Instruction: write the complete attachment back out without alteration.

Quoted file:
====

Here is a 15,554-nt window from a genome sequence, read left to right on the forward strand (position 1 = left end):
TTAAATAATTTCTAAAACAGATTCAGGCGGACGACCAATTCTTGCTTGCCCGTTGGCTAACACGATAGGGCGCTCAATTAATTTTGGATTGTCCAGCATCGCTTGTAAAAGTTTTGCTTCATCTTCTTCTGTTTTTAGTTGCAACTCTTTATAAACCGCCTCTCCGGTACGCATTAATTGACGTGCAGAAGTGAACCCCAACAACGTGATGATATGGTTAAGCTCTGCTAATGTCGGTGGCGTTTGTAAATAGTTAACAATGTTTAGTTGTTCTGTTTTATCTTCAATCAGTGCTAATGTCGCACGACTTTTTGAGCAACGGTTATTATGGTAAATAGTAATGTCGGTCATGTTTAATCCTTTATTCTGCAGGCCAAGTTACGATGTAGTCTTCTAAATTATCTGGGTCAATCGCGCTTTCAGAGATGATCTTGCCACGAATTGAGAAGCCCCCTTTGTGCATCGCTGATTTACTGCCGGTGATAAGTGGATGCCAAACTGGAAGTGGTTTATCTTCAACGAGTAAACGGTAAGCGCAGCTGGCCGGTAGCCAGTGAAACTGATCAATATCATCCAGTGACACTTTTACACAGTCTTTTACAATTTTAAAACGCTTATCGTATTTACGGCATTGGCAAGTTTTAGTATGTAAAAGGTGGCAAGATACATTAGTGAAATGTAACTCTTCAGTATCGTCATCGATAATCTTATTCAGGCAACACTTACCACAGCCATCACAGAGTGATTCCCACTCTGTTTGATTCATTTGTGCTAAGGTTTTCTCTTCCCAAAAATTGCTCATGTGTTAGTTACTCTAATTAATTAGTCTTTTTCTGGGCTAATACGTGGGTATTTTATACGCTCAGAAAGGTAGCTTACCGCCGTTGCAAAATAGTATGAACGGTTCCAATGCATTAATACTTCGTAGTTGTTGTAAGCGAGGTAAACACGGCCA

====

Here is a 15,554-nt window from a genome sequence, read left to right on the forward strand (position 1 = left end):
TTAAATAATTTCTAAAACAGATTCAGGCGGACGACCAATTCTTGCTTGCCCGTTGGCTAACACGATAGGGCGCTCAATTAATTTTGGATTGTCCAGCATCGCTTGTAAAAGTTTTGCTTCATCTTCTTCTGTTTTTAGTTGCAACTCTTTATAAACCGCCTCTCCGGTACGCATTAATTGACGTGCAGAAGTGAACCCCAACAACGTGATGATATGGTTAAGCTCTGCTAATGTCGGTGGCGTTTGTAAATAGTTAACAATGTTTAGTTGTTCTGTTTTATCTTCAATCAGTGCTAATGTCGCACGACTTTTTGAGCAACGGTTATTATGGTAAATAGTAATGTCGGTCATGTTTAATCCTTTATTCTGCAGGCCAAGTTACGATGTAGTCTTCTAAATTATCTGGGTCAATCGCGCTTTCAGAGATGATCTTGCCACGAATTGAGAAGCCCCCTTTGTGCATCGCTGATTTACTGCCGGTGATAAGTGGATGCCAAACTGGAAGTGGTTTATCTTCAACGAGTAAACGGTAAGCGCAGCTGGCCGGTAGCCAGTGAAACTGATCAATATCATCCAGTGACACTTTTACACAGTCTTTTACAATTTTAAAACGCTTATCGTATTTACGGCATTGGCAAGTTTTAGTATGTAAAAGGTGGCAAGATACATTAGTGAAATGTAACTCTTCAGTATCGTCATCGATAATCTTATTCAGGCAACACTTACCACAGCCATCACAGAGTGATTCCCACTCTGTTTGATTCATTTGTGCTAAGGTTTTCTCTTCCCAAAAATTGCTCATGTGTTAGTTACTCTAATTAATTAGTCTTTTTCTGGGCTAATACGTGGGTATTTTATACGCTCAGAAAGGTAGCTTACCGCCGTTGCAAAATAGTATGAACGGTTCCAATGCATTAATACTTCGTAGTTGTTGTAAGCGAGGTAAACACGGCCA